LAS VEGAS (FOX5) -- Clark County commissioners voiced concern over delays in some ambulance response times across the valley and brought to light the issues surrounding a shortage of paramedics workers nationwide. 

Commissioners in a meeting Tuesday also gave a stern rebuke to one contractor over failure to meet some response times for the most urgent 911 calls.

The delays put an extra burden on Clark County firefighters.

Deputy Chief Jen Wyatt told the commission their paramedics have transported around 410 calls this year, compared to the typical 250. "In the 20 years I've been with the department, I've never seen it like this," he said. 

Clark County officials provided a list of zones and response time quotas for a year in a presentation.

Contractors are required to transport "Priority 1" calls, or the most distressing 911 calls, in a response time of 11 minutes and 59 seconds. Their success rate must be 90% in meeting this timeframe monthly, according to Clark County officials.

Officials praised Clark County contractor Community Ambulance for a 93% to 96% response time for a whole year. 

"We have an obligation to get to our patients in a timely manner," said Glen Simpson with Community Ambulance.

The county voiced concerns in particular with AMR Medic West, which for three months recently, saw 85% to 89% success rates in transport times across all zones.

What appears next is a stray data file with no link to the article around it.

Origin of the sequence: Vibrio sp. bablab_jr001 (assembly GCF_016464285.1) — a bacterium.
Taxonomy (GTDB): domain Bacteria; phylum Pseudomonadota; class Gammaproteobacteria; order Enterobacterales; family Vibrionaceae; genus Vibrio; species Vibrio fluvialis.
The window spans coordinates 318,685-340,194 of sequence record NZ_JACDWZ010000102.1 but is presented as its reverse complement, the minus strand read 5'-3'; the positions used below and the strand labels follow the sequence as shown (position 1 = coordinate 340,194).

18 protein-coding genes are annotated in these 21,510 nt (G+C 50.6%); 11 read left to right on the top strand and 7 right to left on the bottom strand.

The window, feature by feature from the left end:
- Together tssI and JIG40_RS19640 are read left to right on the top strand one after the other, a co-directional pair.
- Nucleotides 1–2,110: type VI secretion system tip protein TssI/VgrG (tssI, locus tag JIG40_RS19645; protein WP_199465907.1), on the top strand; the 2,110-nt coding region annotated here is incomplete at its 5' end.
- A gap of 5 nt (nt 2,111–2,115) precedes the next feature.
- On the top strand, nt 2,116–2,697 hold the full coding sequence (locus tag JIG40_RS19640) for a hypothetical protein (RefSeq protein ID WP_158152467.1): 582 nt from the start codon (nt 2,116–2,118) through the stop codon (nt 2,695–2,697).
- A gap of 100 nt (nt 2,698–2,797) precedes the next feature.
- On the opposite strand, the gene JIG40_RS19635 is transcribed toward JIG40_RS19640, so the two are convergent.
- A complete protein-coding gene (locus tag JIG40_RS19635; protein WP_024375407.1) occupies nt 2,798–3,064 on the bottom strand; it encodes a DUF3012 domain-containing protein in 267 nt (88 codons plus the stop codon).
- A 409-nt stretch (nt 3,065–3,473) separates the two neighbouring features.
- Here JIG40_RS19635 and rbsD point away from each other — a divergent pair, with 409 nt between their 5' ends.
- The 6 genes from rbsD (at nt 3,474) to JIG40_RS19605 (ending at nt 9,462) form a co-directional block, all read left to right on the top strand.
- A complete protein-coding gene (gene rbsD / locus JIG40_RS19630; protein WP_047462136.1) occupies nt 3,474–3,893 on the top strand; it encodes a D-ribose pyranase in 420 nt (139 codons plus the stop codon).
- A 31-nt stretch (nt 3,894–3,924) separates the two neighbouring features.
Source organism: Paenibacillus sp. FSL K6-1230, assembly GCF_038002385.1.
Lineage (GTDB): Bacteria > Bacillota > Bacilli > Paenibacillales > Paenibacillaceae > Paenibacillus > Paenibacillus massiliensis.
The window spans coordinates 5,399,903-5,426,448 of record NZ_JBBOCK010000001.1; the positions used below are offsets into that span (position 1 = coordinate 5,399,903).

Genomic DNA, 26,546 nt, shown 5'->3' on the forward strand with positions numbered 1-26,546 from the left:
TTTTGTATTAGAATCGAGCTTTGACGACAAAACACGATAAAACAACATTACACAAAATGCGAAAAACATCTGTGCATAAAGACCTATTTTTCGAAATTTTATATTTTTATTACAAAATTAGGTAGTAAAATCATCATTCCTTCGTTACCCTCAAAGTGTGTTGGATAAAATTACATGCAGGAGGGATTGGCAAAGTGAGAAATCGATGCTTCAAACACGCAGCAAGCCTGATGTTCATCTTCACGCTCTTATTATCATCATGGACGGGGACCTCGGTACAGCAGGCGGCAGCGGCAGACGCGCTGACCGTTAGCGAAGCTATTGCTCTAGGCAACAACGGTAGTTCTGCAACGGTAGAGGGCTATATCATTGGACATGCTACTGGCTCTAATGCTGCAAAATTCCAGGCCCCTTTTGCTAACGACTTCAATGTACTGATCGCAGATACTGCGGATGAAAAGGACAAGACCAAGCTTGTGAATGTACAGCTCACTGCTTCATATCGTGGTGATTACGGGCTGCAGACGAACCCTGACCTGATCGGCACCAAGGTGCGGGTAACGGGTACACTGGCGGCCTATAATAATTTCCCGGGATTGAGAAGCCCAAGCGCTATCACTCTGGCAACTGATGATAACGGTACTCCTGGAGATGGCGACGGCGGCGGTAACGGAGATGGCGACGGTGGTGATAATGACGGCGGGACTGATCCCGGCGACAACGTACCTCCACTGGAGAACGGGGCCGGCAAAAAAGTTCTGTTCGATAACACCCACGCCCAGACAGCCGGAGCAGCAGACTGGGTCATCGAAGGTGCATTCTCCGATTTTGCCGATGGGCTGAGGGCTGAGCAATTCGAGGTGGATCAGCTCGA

"We are in a very unique staffing crunch. We feel that we are very close ... we are expanding our recruitment from across the country," an AMR representative told the commission.

AMR officials said they are down 40 staff members. 

AMR Ambulance

AMR Ambulance

Staff members are considering whether to transfer some zone areas from AMR to Community Ambulance, if that arrangement is workable and effective. 

"[EMTs] are doing 12 hour days at minimum, at times they are putting in more," said Damon Schilling with AMR. "There has never been a question if an ambulance has responded."

Schilling said there are interns in the "Earn While You Learn" program, helping people become EMTs while being paid to go to school.

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